Monday, April 11, 2011

Cape Lookout National Seashore

While anchoring in Beaufort was a great new experience, we were excited to adventure to Cape Lookout.  We had the charts, the plotter, and advice from local knowledge.  Now, if the weather would cooperate we would be all set. Cape Lookout National Seashore is the furthest south of the outer banks.  It is a bight that is well protected from most winds and a good anchorage.  

We headed out through the Beaufort drawbridge early Sunday morning and on past the Beaufort inlet, watching the tide tables and calculating slack tide so not to fight current, swell, and winds all at the same time.  We meandered through and made a turn to port moving up the coast along Shackleford Banks. The wind offered us a nice broad reach and the water became clearer and clearer as we neared the "hook" of the bight.  

Cape Lookout has become part of the National Park system and therefore is prohibited from future development, which I am all about!  Some people may have seen pictures from Cape Lookout and not even realized it - the lighthouse here is unique for its black & white diamond painting, said to represent Diamond Shoals.  As Baxter and I sailed in and dropped the hook, we were reminded that we were among many who have done the same throughout centuries of history including the Spanish, Colonial British, the French, privateers, pirates and even Civil War ships.  There are not many places in this entire world that statement could apply.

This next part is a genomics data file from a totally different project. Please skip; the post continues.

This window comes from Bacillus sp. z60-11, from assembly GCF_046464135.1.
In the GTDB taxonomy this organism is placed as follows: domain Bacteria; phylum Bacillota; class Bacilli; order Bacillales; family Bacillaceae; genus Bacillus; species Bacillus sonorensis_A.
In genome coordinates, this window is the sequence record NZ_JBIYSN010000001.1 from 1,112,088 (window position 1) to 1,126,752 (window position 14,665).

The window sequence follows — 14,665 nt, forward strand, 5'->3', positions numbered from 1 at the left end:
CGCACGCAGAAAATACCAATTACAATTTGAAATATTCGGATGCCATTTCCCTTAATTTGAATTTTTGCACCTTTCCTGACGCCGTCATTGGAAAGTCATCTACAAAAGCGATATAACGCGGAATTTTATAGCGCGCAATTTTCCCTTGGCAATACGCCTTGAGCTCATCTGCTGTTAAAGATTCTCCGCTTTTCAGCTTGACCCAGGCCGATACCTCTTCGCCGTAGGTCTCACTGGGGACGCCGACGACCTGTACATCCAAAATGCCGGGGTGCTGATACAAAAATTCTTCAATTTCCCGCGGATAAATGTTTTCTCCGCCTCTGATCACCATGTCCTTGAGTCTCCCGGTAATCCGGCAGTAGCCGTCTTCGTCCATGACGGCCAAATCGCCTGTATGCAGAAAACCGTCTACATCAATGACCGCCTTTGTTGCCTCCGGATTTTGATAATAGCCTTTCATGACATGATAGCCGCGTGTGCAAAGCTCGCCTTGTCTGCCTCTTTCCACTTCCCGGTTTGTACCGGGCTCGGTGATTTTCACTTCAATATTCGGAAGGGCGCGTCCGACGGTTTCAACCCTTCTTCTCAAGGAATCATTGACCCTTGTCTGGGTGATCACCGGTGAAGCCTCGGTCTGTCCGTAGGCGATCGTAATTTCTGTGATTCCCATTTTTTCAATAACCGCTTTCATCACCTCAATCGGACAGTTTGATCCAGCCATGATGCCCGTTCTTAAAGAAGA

The day continued as Baxter was meerily cleaning the deck and said "Hey Molly, can you grab that sponge?"  I thought, sure, I'll hand him a sponge, no problem, thinking there was one closer to me than him and I could finish what I was doing and hand it to him in a couple minutes.  What he meant was "That sponge is about to blow off the deck and into the ocean if you don't grab it".  And that's exactly what it did.  So Molly to the rescue.  I jumped in the dinghy, Baxter handed me the oars and I was off to save the sponge.  Yeah, problem was the 13 knot wind carried me right to shore and the dinghy had no motor.  I was stuck on the beach, repeatedly attempting to launch myself and row back to the boat.  Despite all of my futile efforts, I was stuck onshore and defeated by the dinghy.  As Baxter said, I was "Robinson Crusoed".  A small fishing boat pulled up to the beach with a family taking pictures onshore.  I asked if they wouldn't mind towing me the 200 yards back to the boat.  Ugh!  Admitting defeat is not easy.  After laughing it off and talking about the hilarity of the situation, we all loaded up together and went right back to shore.  We walked over to the Atlantic side of the bight and found some great shells.  Kala had her first experience with waves breaking over her head.  She loved every second of it and ran right back in the water for more.  We loved Cape Lookout but saw a very ugly cold front moving in from the West and knew we would have to pull anchor first thing in the morning and head back to Northwest Creek.

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